Smallholder farmers in the country, recently tasked the Parliamentary Standing Committee on Agriculture, Livestock and Water to advise the government to ensure proper use of domestic resources to sustain agriculture budget allocation.
The call was made by Smallholder Women Farmers Forum (SWFF) Spokesperson, Ms Flora Flowezi during parliamentary committee engagement meeting organised by ActionAid in collaboration with Agric -coalition members with the aim of providing space for the rural women farmers to interact with parliamentarians to voice out their concerns, needs and the importance of the financing agriculture for sustainable livelihood.
In her presentation,Flora said that more than 50% of councils’ revenues come from agriculture, but very little is invested back to the sector.
She added that there are several international agreements and plans that the government has entered since independence aimed to ensure that agriculture sector yields fruitful results but there has not been political will to achieve them, even in terms of budget. She referred to the Malabo declaration that requires 10% of the national budget to be allocated to the agriculture sector.
Among other things, she mentioned unrealistic budget allocations, for instance, in the financial year 2017/18, the Government allocated TZS 623.6 billion for the sector, but up to March 2018, they had secured TZS 135.2 billion which is equivalent to 22%, yet the ministry is looking forward to collecting TZS 631 billion for the financial year 2018/19 from the same sources, something which is nearly impossible.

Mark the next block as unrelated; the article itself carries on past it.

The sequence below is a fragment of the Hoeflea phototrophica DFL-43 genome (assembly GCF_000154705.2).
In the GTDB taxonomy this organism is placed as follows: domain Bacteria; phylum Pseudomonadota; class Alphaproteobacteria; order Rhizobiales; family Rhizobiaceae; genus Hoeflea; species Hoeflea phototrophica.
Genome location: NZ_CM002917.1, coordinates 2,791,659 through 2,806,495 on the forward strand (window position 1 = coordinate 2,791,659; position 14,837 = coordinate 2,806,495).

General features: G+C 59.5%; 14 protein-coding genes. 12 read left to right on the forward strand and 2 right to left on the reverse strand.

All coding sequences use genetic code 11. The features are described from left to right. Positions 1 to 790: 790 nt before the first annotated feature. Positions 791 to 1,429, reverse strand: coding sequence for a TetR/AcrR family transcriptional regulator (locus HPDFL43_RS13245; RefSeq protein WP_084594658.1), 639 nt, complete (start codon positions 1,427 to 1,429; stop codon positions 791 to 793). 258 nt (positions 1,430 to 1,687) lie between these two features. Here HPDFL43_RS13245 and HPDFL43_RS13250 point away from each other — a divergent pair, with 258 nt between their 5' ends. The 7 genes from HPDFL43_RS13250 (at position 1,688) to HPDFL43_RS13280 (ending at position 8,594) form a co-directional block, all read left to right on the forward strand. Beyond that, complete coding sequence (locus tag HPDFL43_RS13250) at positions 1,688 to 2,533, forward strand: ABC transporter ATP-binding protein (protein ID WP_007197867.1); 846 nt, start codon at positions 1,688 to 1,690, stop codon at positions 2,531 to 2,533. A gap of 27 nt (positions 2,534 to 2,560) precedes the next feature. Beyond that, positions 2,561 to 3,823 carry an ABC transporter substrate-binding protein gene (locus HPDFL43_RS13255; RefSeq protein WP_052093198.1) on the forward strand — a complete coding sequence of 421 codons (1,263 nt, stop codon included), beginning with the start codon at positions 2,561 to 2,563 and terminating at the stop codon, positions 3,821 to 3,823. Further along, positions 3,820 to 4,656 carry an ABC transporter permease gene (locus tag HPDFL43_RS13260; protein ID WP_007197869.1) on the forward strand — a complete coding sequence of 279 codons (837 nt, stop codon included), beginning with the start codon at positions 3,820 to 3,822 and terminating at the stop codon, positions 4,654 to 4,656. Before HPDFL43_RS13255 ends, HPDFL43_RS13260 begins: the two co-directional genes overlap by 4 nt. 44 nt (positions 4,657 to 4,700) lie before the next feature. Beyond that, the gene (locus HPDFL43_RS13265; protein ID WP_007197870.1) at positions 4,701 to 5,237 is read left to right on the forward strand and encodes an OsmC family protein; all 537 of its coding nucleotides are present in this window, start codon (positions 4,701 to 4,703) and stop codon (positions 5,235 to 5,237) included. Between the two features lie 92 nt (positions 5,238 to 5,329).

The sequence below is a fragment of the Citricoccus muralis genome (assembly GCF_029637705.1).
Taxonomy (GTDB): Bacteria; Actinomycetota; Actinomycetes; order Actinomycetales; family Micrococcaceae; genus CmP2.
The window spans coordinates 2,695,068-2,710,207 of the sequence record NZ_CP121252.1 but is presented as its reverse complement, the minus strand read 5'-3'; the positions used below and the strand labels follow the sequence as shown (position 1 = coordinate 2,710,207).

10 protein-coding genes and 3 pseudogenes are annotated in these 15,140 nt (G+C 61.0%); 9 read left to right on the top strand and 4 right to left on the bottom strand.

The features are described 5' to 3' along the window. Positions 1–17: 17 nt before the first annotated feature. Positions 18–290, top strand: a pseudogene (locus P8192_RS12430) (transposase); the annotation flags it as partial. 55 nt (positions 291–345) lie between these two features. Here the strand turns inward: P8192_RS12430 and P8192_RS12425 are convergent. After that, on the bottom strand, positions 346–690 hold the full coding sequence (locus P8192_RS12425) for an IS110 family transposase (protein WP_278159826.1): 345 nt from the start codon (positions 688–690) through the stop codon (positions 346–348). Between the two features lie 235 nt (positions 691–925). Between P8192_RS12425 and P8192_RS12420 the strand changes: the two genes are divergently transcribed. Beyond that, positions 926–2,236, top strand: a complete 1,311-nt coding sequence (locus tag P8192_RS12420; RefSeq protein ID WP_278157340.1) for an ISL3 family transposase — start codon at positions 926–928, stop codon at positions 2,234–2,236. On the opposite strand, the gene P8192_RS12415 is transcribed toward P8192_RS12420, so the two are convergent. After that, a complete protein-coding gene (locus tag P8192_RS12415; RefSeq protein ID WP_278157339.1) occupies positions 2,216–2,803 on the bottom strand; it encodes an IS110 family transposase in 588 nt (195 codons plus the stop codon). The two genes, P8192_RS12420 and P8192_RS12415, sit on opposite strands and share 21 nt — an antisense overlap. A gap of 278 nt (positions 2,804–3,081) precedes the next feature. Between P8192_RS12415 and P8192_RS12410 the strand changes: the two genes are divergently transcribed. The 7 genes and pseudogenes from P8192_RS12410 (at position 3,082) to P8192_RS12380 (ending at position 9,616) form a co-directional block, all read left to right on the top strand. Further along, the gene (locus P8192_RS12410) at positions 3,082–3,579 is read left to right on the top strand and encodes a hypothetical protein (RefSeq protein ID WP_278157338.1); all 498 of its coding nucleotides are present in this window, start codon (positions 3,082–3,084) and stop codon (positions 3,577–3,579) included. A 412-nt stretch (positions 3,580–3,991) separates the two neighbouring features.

"The Government has failed to achieve last year’s budget...what makes them think they will be able to achieve this time, given the fact that it’s from the same sources?" asked Flora.
Pili Kuliwa, a small holder farmer, presented also recommendations that were gathered by small holder women farmers forum in collaboration with Agri coalition members (ActionAid, Policy Forum, OXFAM, ANSAF, TGNP and Forum for Climate Change). Some of them include; increasing the number of extension officers as per the set standards especially in areas such as in Chamwino and Singida and setting aside 5% of the money obtained from the extractive sector each year to contribute towards the agriculture sector.
Furthermore, a member of the parliamentary standing committee commended that taxes imposed on seeds produced locally, causes farmers to prefer seeds from abroad which are cheaper; efforts should be made to ensure that there is a mechanism of constant availability of affordable quality seeds and agricultural inputs.
On compliance to the Malabo declaration, the parliamentarians accepted that there was a need to advise the Government on its adherence to the declaration and that one of the challenges is that the agriculture sector budget is not aggregated, thus it is difficult to ensure that the 10% is met.
One of the Committee members, Hon Dr Christine Ishengoma commented that experience shows that extension officers are placed in areas that they have no competence in for instance, the officer may have capacity on farming, but he is expected to work in livestock sector that’s why they fail to deliver. Increasing their number itself won’t help if they keep going to places they are not meant to.
The Parliamentary committee promised to incorporate insights presented into their report that will be presented to parliament during the tabling of the Ministry of Agriculture, Livestock and Fishery’s budget.
ActionAid through PFA project will continue working hand in hand with partner organization in agriculture and smallholder women farmer platforms to share analysis reports to the parliamentary members highlighting gaps and recommendations in light of smallholder women farmer needs and priorities to improve agriculture sector.